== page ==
* Arriving in Monrovia, Liberia, at the peak of the crisis, Jackson declared, "President Taylor has been doing a commendable job negotiating for the release of the hostages. All the hostages should be freed, and freed now. There is no basis for delay, there is no basis for negotiations."

Jesse Jackson had government help:

The Clinton State Department is not innocent in this affair. Declassified dispatches and briefing documents show that top State officials primed Jackson with information, talking points and background papers throughout his three years as Clinton's envoy.

Soon We'll Be Hearing, "They Were Just Born That Way"

At Anti-Idiotarian Rottweiler (colorful language warning, for the uninitiated), Emperor Misha comments on a CNSNews article about various efforts to normalize pedophilia.

Aside from the usual subjects - academia, the American Psychiatric Association, and the North American Man-Boy Love Association - support for destigmatizing pedophilia (or, more specifically, ephebophilia - sexual attraction to post-pubescent minors) comes from Supreme Court Justice Ruth Bader Ginsburg:

"Given that homosexual advocates are in a full court press to lower the age of consent as low as it can go, and pro-pedophile sitting Supreme Court Justice Ruth Bader Ginsburg 's documented advocacy of lowering the age of consent to 12 years old, parents should be horrified that there are so few politicians, like Sen. Santorum, actually defending the family," Timothy Chichester, [Catholic Family Association of America] president, said April 23.

Chichester was referring to a paper authored by Ginsburg entitled "Sex Bias in the U.S. Code," which was prepared for the U.S. Commission on Civil Rights in April 1977

The allegation was further substantiated by Robert Knight, director of [Concerned Women for America's] Culture Institute, in "Homosexual Behavior and Pedophilia," an article he co-authored with the Family Research Council's Frank York.

"When U.S. Supreme Court Justice Ruth Bader Ginsburg was an attorney for the ACLU, she co-authored a report recommending that the age of consent for sexual acts be lowered to 12 years of age," the article points out.

Knight and York's footnoted documentation on this is as follows: "Sex Bias in the U.S. Code," Report for the U.S. Commission on Civil Rights, April 1977, p. 102, quoted in "Ruth Bader Ginsburg's Feminist World View," The Phyllis Schlafly Report, Vol. 26, No. 12, Section 1, p. 3. The paragraph (from the Ginsburg report) reads as follows: "'Eliminate the phrase "carnal knowledge of any female, not his wife, who has not attained the age of 16 years" and substitute a federal, sex-neutral definition of the offense. ... A person is guilty of an offense if he engages in a sexual act with another person. ... [and] the other person is, in fact, less than 12 years old.'"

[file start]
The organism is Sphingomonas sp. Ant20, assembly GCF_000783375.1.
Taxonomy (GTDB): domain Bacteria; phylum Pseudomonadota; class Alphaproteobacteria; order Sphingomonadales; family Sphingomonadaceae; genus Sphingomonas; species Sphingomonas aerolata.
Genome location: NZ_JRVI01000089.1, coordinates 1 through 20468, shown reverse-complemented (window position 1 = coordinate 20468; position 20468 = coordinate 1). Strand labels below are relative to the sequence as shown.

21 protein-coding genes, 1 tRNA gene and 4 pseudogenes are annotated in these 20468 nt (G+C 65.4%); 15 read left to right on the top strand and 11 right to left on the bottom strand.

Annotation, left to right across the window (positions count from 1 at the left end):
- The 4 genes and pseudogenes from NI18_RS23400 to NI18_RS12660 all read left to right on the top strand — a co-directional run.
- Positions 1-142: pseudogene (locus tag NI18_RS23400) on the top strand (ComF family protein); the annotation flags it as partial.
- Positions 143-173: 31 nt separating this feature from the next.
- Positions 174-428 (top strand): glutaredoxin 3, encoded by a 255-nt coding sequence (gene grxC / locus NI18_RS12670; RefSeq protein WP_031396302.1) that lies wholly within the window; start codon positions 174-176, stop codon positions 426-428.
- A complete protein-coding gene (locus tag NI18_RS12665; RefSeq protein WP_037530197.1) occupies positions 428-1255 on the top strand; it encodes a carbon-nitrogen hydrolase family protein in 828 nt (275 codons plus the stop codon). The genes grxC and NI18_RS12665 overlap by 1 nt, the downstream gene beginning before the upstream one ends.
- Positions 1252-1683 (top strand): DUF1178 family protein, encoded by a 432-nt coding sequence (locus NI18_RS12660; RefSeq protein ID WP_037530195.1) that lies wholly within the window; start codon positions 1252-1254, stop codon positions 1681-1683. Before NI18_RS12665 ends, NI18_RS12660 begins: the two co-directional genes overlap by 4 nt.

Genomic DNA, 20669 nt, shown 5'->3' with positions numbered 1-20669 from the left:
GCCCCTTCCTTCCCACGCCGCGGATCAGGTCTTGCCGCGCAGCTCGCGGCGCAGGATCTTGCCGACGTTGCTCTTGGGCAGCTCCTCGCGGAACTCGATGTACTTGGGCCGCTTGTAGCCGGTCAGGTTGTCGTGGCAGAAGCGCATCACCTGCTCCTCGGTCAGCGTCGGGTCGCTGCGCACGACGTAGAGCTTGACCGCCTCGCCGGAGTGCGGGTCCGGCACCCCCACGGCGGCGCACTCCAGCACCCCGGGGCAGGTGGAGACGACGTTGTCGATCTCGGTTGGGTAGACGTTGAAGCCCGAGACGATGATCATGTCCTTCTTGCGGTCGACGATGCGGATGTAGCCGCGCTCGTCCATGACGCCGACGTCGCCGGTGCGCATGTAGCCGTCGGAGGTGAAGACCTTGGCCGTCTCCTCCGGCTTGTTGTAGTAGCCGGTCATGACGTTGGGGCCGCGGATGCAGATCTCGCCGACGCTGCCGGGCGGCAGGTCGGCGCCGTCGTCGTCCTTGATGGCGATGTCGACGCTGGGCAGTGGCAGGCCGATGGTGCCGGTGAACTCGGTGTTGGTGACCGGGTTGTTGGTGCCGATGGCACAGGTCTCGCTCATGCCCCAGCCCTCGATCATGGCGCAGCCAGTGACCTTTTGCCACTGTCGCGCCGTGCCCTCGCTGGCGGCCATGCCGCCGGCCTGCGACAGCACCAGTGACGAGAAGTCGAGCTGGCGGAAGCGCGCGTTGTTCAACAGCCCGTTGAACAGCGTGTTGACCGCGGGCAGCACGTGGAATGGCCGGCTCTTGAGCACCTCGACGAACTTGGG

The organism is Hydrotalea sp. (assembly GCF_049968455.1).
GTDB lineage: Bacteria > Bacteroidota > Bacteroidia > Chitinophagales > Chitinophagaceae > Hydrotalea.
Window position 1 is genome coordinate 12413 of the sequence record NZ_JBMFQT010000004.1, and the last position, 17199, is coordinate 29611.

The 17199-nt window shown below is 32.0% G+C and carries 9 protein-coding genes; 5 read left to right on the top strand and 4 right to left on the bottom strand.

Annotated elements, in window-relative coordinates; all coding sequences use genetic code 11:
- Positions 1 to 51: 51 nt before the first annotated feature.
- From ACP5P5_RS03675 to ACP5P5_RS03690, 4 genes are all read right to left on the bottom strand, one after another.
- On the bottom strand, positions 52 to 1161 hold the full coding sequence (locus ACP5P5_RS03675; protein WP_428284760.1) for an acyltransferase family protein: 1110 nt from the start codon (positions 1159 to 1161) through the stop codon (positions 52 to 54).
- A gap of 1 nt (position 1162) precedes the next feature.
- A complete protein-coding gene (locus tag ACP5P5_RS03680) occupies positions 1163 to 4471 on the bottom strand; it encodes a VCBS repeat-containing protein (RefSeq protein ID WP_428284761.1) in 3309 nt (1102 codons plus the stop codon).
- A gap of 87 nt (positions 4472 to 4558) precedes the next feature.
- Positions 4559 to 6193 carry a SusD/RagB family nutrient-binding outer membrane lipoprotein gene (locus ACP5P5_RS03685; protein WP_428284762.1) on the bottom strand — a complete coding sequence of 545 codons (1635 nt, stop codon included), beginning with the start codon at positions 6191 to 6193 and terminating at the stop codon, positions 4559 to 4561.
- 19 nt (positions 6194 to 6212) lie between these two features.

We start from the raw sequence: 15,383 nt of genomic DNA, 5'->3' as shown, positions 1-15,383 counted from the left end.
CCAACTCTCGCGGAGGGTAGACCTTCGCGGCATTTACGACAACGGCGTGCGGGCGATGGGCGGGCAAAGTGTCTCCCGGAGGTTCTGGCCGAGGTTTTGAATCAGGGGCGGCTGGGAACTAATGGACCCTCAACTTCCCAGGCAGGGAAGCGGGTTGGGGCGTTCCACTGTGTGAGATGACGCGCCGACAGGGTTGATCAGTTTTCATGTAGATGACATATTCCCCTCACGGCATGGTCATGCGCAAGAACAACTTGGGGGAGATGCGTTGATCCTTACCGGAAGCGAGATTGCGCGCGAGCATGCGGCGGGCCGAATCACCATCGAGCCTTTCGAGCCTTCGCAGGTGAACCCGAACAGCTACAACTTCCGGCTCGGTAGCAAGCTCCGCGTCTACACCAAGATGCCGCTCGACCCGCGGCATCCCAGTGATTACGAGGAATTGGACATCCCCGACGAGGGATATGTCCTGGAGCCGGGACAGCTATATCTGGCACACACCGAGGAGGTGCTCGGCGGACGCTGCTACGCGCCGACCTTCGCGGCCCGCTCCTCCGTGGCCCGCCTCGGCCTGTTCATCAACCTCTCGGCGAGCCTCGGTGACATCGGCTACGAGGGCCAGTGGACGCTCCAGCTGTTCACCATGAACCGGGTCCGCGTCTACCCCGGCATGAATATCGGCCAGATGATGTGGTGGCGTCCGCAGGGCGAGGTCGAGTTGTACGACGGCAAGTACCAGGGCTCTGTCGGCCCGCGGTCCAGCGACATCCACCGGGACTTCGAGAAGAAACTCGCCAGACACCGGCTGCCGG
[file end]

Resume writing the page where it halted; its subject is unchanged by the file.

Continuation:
In the Rottweiler's comments section, "fiery celt" posted a link to a Jamie Glazov column on the role of pederasty in the Islamic world:

When sociopaths rape and kill, they do not see their victims as human beings, but only as objects. This is because the sociopaths were themselves, at one time, used as objects - as their bodily integrity was repeatedly violated. The rage that results from sexual abuse is one thing, but when combined with living in a dysfunctional culture of sexual repression and misogyny, where love is reduced to violent domination, it is quite another...

Socially segregated from women, Arab men succumb to homosexual behavior. But, interestingly enough, there is no word for "homosexual" in their culture in the modern Western sense. That is because having sex with boys, or with effeminate men, is seen as a social norm. Males serve as available substitutes for unavailable women. The male who does the penetrating, meanwhile, is not emasculated any more than if he had sex with a wife. The male who is penetrated is emasculated. The boy, however, is not, since it is rationalized that he is not yet a man.

In this culture, males sexually penetrating males becomes a manifestation of male power, conferring a status of hyper-masculinity. It is considered to have nothing to do with homosexuality. An unmarried man who has sex with boys is simply doing what men do. As the scholar Bruce Dunne has demonstrated, sex in Islamic societies is not about mutuality between partners, but about the adult male's achievement of pleasure through violent domination...

With women out of touch - and out of sight -- until marriage, males experience pre-marital sex only in the confines of being with other males. Their sexual outlet mostly includes victimizing younger males - just the way they were victimized.

In all of these circumstances, the idea of love is removed from men's understanding of sexuality. Like the essence of Arab masculinity, it is reduced to hurting others by violence. A gigantic rupture develops between men and women, where no harmony, affection or equality is allowed to exist. In relationships between men, meanwhile, affection, solidarity and empathy are left out of the picture. They threaten the hyper-masculine order.